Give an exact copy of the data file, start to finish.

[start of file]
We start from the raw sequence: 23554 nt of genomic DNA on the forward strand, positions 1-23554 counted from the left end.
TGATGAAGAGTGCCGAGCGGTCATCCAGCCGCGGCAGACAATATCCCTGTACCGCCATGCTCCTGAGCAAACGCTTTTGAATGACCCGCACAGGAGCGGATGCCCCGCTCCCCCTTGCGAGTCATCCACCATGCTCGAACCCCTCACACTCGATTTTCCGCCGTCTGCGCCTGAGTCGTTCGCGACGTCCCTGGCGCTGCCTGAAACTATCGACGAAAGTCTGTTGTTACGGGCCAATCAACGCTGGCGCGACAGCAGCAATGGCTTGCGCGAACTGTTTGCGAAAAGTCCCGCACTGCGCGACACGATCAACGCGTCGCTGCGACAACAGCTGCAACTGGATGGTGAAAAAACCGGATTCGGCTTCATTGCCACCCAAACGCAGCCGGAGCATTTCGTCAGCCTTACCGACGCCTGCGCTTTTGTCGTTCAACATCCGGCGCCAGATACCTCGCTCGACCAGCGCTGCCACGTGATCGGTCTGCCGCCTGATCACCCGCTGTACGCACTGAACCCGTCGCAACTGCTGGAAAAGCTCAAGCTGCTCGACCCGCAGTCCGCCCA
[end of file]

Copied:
We start from the raw sequence: 23554 nt of genomic DNA on the forward strand, positions 1-23554 counted from the left end.
TGATGAAGAGTGCCGAGCGGTCATCCAGCCGCGGCAGACAATATCCCTGTACCGCCATGCTCCTGAGCAAACGCTTTTGAATGACCCGCACAGGAGCGGATGCCCCGCTCCCCCTTGCGAGTCATCCACCATGCTCGAACCCCTCACACTCGATTTTCCGCCGTCTGCGCCTGAGTCGTTCGCGACGTCCCTGGCGCTGCCTGAAACTATCGACGAAAGTCTGTTGTTACGGGCCAATCAACGCTGGCGCGACAGCAGCAATGGCTTGCGCGAACTGTTTGCGAAAAGTCCCGCACTGCGCGACACGATCAACGCGTCGCTGCGACAACAGCTGCAACTGGATGGTGAAAAAACCGGATTCGGCTTCATTGCCACCCAAACGCAGCCGGAGCATTTCGTCAGCCTTACCGACGCCTGCGCTTTTGTCGTTCAACATCCGGCGCCAGATACCTCGCTCGACCAGCGCTGCCACGTGATCGGTCTGCCGCCTGATCACCCGCTGTACGCACTGAACCCGTCGCAACTGCTGGAAAAGCTCAAGCTGCTCGACCCGCAGTCCGCCCA